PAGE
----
One wonders how the present era is so awash with madness, and silliness? One looks to the Catholic Church for wisdom, and so often finds oneself bulldozed by endless documents emanating from the Vatican, since the opening of The Second Vatican Council, that are usually very long, sometimes wonderful, like several of Blessed John Paul II’s encyclicals, and Benedict XVI’s encylicals, and then there are many that are boring, and out of date like “Gaudium et Spes”, which was never really in date, or unwittingly revolutionary like Blessed John XXIII’s opening speech at The Second Vatican Council. John XXIII who had a wonderful devotion to St. Francis de Sales, never quite cottoned on to the fact, that Francis might have had the softest of velvet gloves, but the fist within was made of spiritual tungsten steel. One cannot imagine the “Gentle Doctor” talking about error and making it sound like the person who is erring. Here we see how the saintly Pope's vagueness regarding how to deal with error makes:
In these days, which mark the beginning of this Second Vatican Council, it is more obvious than ever before that the Lord's truth is indeed eternal. Human ideologies change. Successive generations give rise to varying errors, and these often vanish as quickly as they came, like mist before the sun.
The Church has always opposed these errors, and often condemned them with the utmost severity. Today, however, Christ's Bride prefers the balm of mercy to the arm of severity. She believes that, present needs are best served by explaining more fully the purport of her doctrines, rather than by publishing condemnations.
Not that the need to repudiate and guard against erroneous teaching and dangerous ideologies is less today than formerly. But all such error is so manifestly contrary to rightness and goodness, and produces such fatal results, that our contemporaries show every inclination to condemn it of their own accord.
Would that the errors had dissolved like mist in the morning sun. Quite the opposite happened, and errors spread like wild fire throughout the Church causing the immense havoc that is still with us. From the time of the Council men have embraced error with unbounded enthusiasm. Blessed John XXIII had a wonderfully attractive sanctity based on an imitation of St. Francis de Sales, but one cannot imagine Francis, even though he was even more gentle than John, who never ceased to be the down to earth peasant that he was, being gentle on error when he was preaching in the Chablais and courting martyrdom every day for two years as he pamphleteered and preached in the most difficult conditions. Francis would be very gentle with heretics, and if John was talking about the erring, or the heretic, it makes perfect sense. One should try and be merciful to a Pelagius, or to an Arius, but how can one be merciful to a heresy. It is, sadly, patent nonsense. It’s rather like being merciful to a lie, or a mathematical error, it is just impossible. With that small slip between cup and lip, the whole edifice of the Catholic attitude to heresy was tragically diluted, and the reformed Holy Office, now bearing the rather dull name of the CDF, became like a toothless tiger with blunted claws.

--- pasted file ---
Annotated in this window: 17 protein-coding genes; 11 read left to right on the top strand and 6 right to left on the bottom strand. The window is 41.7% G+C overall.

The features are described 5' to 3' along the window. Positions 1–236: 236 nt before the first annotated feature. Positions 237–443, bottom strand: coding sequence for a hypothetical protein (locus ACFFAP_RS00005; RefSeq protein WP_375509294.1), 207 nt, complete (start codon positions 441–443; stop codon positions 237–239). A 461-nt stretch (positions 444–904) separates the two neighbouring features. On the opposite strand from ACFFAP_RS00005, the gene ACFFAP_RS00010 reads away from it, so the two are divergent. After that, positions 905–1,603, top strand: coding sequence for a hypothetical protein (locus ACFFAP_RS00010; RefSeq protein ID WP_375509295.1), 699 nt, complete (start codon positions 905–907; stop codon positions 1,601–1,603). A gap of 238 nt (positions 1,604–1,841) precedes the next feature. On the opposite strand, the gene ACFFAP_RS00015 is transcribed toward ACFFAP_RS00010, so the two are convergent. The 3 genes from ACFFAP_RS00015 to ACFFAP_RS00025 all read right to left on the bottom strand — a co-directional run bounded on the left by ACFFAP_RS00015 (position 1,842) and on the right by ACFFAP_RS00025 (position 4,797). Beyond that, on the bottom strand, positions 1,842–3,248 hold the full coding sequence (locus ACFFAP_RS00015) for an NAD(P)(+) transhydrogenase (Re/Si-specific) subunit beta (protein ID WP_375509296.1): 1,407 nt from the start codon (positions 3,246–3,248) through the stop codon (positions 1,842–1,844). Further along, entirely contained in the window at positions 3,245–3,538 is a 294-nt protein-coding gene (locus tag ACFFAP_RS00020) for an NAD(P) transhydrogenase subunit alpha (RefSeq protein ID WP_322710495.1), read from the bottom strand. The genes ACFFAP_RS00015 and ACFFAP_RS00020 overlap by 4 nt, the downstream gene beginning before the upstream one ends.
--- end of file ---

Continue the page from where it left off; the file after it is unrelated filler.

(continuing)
The warm hearted John, getting carried away in true Italian style, which has none of the restraint of Francis, quite wrongly dismissed those Catholics who were, rightly, very pessimistic about the world of the early 1960’s and well they might have been. What most commentators of Vatican II fail to point out is, that four days after the opening of The Second Vatican Council began, the Cuba Crisis exploded on the World, and by 27th of that month there was almost a nuclear war. That should have shown John that his optimism was somewhat misplaced. It is to his eternal, credit that it was due to him, as far as one can make out, that the Cuba crisis did not become a terrifying nuclear war. So his optimism about being open to the World must have taken quite a drubbing. If those were the problems that he was facing with the West and the Soviet Bloc, they paled into insignificance when one considers what some of his cardinals were up to.
Many years later Cardinal Tisserant, who sported an enormous beard worthy of an old fashioned Capuchin, was talking to the famous French philosopher Jean Guitton, who has been described as one of the greatest Catholic thinkers of the late 20th century. The Cardinal showed a portrait of himself and some fellow cardinals to Guitton and said: